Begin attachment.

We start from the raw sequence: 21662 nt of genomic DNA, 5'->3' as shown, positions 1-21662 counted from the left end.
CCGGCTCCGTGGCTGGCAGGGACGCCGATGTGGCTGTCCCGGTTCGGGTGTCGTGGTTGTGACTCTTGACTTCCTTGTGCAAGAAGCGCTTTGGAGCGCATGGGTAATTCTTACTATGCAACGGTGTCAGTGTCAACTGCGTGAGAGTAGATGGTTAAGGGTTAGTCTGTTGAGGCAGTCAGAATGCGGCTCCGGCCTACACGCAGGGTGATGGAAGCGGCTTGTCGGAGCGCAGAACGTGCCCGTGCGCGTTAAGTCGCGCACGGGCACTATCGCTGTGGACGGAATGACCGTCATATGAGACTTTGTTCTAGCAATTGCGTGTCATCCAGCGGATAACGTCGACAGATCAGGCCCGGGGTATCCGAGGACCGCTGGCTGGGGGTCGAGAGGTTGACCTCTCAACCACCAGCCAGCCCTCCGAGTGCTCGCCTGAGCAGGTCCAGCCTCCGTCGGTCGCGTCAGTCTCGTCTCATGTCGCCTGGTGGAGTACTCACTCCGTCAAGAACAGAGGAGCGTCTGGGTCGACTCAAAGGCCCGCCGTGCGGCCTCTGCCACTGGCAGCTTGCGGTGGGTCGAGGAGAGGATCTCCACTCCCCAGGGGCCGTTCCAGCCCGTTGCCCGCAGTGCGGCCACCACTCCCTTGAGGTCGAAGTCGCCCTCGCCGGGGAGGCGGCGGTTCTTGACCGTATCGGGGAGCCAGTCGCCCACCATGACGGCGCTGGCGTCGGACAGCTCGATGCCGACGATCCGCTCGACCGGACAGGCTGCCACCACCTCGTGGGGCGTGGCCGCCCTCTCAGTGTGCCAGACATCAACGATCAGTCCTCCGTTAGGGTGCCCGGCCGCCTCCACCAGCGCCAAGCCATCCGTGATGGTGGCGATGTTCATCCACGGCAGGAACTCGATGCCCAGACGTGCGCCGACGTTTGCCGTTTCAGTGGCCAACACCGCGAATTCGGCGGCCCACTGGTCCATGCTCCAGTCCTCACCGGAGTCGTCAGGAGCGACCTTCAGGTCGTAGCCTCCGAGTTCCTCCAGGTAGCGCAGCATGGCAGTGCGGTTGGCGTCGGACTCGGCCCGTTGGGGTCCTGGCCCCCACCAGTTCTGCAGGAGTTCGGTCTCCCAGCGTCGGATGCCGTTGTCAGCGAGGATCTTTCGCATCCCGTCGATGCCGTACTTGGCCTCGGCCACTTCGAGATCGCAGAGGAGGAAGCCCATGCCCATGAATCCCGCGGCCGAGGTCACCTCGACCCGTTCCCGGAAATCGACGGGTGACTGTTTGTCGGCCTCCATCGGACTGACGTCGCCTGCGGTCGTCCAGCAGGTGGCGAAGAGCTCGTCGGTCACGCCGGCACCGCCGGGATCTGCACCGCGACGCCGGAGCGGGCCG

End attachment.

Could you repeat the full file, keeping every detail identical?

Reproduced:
We start from the raw sequence: 21662 nt of genomic DNA, 5'->3' as shown, positions 1-21662 counted from the left end.
CCGGCTCCGTGGCTGGCAGGGACGCCGATGTGGCTGTCCCGGTTCGGGTGTCGTGGTTGTGACTCTTGACTTCCTTGTGCAAGAAGCGCTTTGGAGCGCATGGGTAATTCTTACTATGCAACGGTGTCAGTGTCAACTGCGTGAGAGTAGATGGTTAAGGGTTAGTCTGTTGAGGCAGTCAGAATGCGGCTCCGGCCTACACGCAGGGTGATGGAAGCGGCTTGTCGGAGCGCAGAACGTGCCCGTGCGCGTTAAGTCGCGCACGGGCACTATCGCTGTGGACGGAATGACCGTCATATGAGACTTTGTTCTAGCAATTGCGTGTCATCCAGCGGATAACGTCGACAGATCAGGCCCGGGGTATCCGAGGACCGCTGGCTGGGGGTCGAGAGGTTGACCTCTCAACCACCAGCCAGCCCTCCGAGTGCTCGCCTGAGCAGGTCCAGCCTCCGTCGGTCGCGTCAGTCTCGTCTCATGTCGCCTGGTGGAGTACTCACTCCGTCAAGAACAGAGGAGCGTCTGGGTCGACTCAAAGGCCCGCCGTGCGGCCTCTGCCACTGGCAGCTTGCGGTGGGTCGAGGAGAGGATCTCCACTCCCCAGGGGCCGTTCCAGCCCGTTGCCCGCAGTGCGGCCACCACTCCCTTGAGGTCGAAGTCGCCCTCGCCGGGGAGGCGGCGGTTCTTGACCGTATCGGGGAGCCAGTCGCCCACCATGACGGCGCTGGCGTCGGACAGCTCGATGCCGACGATCCGCTCGACCGGACAGGCTGCCACCACCTCGTGGGGCGTGGCCGCCCTCTCAGTGTGCCAGACATCAACGATCAGTCCTCCGTTAGGGTGCCCGGCCGCCTCCACCAGCGCCAAGCCATCCGTGATGGTGGCGATGTTCATCCACGGCAGGAACTCGATGCCCAGACGTGCGCCGACGTTTGCCGTTTCAGTGGCCAACACCGCGAATTCGGCGGCCCACTGGTCCATGCTCCAGTCCTCACCGGAGTCGTCAGGAGCGACCTTCAGGTCGTAGCCTCCGAGTTCCTCCAGGTAGCGCAGCATGGCAGTGCGGTTGGCGTCGGACTCGGCCCGTTGGGGTCCTGGCCCCCACCAGTTCTGCAGGAGTTCGGTCTCCCAGCGTCGGATGCCGTTGTCAGCGAGGATCTTTCGCATCCCGTCGATGCCGTACTTGGCCTCGGCCACTTCGAGATCGCAGAGGAGGAAGCCCATGCCCATGAATCCCGCGGCCGAGGTCACCTCGACCCGTTCCCGGAAATCGACGGGTGACTGTTTGTCGGCCTCCATCGGACTGACGTCGCCTGCGGTCGTCCAGCAGGTGGCGAAGAGCTCGTCGGTCACGCCGGCACCGCCGGGATCTGCACCGCGACGCCGGAGCGGGCCG